Jeff Arnold’s West

The blog of a Western fan, for other Western fans

1923 (Paramount +, 2022)


A big-budget romance


Like 1883, the Western series we reviewed recently (click the link for that), 1923 is another spin-off of the popular Yellowstone, created and often written and/or directed by Taylor Sheridan. It recounts the history of a different generation of the Dutton family in Montana.



It is less obviously ‘Western’ than 1883, and indeed much of the story concerns a white hunter in East Africa and his romance with an over-privileged rich English girl. There are in fact three stories woven in together, the East Africa one, one about an appallingly abusive religious school for Native American girls and the more classically Western ranch story about a looming range war, which, fortunately, is given greatest prominence.


To dispose of the Kenya/Tanganyika thread first, which I found pretty boring, we have macho Spencer Dutton (Brandon Sklenar) who is a professional animal killer for hire, and a very beautiful but essentially spoiled and tiresomely giggly English aristo, Alexandra (Julia Schlaepfer), and their love affair. It is really little more than a Mills & Boon romance. Because of all the shenanigans back in Montana, Spencer is sent for but doesn’t read the letters for some unconvincing reason and when he finally does, all sorts of accidents frustrate his return. Presumably, in Season 2 Spencer will assume command of the Dutton clan and save the Yellowstone ranch, but not in this run.



It’s difficult to imagine that the priests and nuns entrusted with the education of American Indian children would be quite that wicked and cruel but terrible abuses certainly did occur at these establishments and this show makes the most of those. The principal goal of these clerics seems to have been to beat the ‘Indianness’ out of their charges, physically and with mental torture too, turning them into a suitably ‘white’ (and Christian, of course) underclass fit to be domestic servants. The chief character is fifteen-year-old Teonna Rainwater (Aminah Nieves), who finally rebels against the vicious priest in charge of the school (Sebastian Roché) and two of the nuns, one who takes pleasure in beating her brutally (Jennifer Ehle) and the other who sexually assaults her (Kerry O’Malley). This part of the tale does have a satisfactory anti-clerical tone, which was good, but makes hard viewing.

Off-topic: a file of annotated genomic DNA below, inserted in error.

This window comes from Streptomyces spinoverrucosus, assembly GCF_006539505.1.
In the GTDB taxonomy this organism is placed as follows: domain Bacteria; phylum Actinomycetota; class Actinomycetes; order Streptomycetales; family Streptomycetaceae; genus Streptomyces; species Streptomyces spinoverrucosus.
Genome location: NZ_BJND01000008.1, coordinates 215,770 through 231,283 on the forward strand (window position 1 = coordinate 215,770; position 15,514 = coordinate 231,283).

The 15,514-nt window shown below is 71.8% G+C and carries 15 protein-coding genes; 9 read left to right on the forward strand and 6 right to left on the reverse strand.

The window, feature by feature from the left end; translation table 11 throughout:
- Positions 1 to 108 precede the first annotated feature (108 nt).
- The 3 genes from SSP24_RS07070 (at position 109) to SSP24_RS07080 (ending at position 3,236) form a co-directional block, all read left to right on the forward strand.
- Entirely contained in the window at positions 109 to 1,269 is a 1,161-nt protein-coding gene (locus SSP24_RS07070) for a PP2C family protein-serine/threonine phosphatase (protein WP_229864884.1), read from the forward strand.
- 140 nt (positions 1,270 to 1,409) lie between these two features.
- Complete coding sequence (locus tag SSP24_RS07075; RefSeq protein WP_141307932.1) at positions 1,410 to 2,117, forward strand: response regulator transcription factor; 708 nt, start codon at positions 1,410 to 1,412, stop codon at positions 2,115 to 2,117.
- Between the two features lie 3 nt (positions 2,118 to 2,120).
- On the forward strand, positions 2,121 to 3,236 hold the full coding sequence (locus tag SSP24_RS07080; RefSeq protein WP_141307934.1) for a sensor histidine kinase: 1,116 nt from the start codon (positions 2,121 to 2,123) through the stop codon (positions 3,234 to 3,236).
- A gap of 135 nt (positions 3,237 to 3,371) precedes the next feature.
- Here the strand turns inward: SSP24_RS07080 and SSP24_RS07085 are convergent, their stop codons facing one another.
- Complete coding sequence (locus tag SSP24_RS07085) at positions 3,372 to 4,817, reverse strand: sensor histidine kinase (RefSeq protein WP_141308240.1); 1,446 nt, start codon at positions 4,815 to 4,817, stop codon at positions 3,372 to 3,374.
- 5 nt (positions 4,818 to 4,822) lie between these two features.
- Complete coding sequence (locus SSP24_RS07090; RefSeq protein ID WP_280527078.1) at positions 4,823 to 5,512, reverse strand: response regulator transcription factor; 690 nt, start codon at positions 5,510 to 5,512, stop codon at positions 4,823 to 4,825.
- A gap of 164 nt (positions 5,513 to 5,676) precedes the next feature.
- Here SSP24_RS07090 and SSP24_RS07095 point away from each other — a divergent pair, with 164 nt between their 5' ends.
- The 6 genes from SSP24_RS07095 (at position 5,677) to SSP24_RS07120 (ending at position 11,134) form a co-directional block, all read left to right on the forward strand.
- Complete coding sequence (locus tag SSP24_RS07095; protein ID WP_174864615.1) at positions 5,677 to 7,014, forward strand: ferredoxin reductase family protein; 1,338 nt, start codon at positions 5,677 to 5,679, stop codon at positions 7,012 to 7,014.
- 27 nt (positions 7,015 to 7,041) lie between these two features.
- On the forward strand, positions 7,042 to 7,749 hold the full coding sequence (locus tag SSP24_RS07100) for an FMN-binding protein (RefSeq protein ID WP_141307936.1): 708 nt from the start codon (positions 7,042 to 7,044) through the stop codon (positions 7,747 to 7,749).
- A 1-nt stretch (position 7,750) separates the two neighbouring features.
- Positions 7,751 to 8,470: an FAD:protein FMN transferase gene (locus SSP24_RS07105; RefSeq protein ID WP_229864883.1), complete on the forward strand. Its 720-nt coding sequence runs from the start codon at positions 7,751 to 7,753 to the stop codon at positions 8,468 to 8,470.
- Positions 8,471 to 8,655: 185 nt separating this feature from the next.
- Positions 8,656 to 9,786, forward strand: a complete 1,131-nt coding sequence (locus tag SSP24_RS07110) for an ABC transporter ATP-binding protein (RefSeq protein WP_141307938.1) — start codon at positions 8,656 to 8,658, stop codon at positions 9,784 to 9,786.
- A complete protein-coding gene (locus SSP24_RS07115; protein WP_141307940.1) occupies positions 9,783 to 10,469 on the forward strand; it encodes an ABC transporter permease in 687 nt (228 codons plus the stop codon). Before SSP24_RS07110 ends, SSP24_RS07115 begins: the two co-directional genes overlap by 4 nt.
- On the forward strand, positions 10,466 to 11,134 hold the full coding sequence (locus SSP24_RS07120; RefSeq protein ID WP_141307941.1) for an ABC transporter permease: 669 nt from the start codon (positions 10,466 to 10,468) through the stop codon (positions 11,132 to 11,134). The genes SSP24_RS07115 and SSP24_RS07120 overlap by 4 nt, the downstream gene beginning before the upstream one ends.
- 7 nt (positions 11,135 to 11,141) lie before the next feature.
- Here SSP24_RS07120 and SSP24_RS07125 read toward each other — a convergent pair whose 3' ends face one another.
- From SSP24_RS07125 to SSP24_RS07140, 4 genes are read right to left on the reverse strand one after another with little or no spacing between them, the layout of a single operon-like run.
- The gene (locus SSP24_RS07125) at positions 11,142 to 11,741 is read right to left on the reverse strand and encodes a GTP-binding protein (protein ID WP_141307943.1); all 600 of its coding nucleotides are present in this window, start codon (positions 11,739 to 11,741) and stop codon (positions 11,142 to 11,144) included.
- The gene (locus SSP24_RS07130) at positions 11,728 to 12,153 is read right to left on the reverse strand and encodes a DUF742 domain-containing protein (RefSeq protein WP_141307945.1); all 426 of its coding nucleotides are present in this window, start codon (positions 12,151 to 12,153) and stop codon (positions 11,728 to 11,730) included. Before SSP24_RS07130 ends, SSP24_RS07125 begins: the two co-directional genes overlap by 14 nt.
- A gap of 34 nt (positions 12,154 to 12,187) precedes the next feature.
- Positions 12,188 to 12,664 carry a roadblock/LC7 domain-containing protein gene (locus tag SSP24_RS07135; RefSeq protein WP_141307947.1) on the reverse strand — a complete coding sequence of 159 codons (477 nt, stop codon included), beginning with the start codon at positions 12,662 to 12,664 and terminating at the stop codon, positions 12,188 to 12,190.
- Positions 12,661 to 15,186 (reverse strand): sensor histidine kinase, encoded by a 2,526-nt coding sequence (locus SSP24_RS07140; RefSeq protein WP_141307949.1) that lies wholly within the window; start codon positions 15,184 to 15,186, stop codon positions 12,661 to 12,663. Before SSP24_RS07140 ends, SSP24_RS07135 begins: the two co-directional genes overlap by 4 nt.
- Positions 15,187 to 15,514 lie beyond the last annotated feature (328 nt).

The chief stars, though, are Harrison Ford and Helen Mirren as the elderly Dutton rulers of Yellowstone, Jacob and Clara, who have to deal with a lowlife sheepherder – traditional enemy of the cattleman in Westerns, of course – Banner Creighton (Jerome Flynn) and then, worse, with loathsome mining magnate Whitfield (Timothy Dalton) who is determined to drive out all the ranchers, including the Duttons, so that he can extract the mineral resources from the land in order to enrich himself and his dynasty.


Oldies’ romance in Montana


Mr Ford did a pretty good job, I thought, as the 78-year-old hard-as-nails rancher determined to protect his family heritage, and top-billed Ms Mirren, four-time Oscar nominee and winner for her role as The Queen in 2007, assuming a broad Irish accent, is strong, let’s say, as the matriarch.


Harrison’s still got it


Mirren being dramatic


There are assorted more junior Duttons and neighbors, all with their own romances and sub-plots of course. You never really identify with them or find them particularly sympathetic.


On the plus side, some of the Montana locations were fine, and beautifully shot by Ben Richardson, who was also writer and director of some episodes, and Corrin Hodgson (perhaps the South Africa locations, I’m not sure).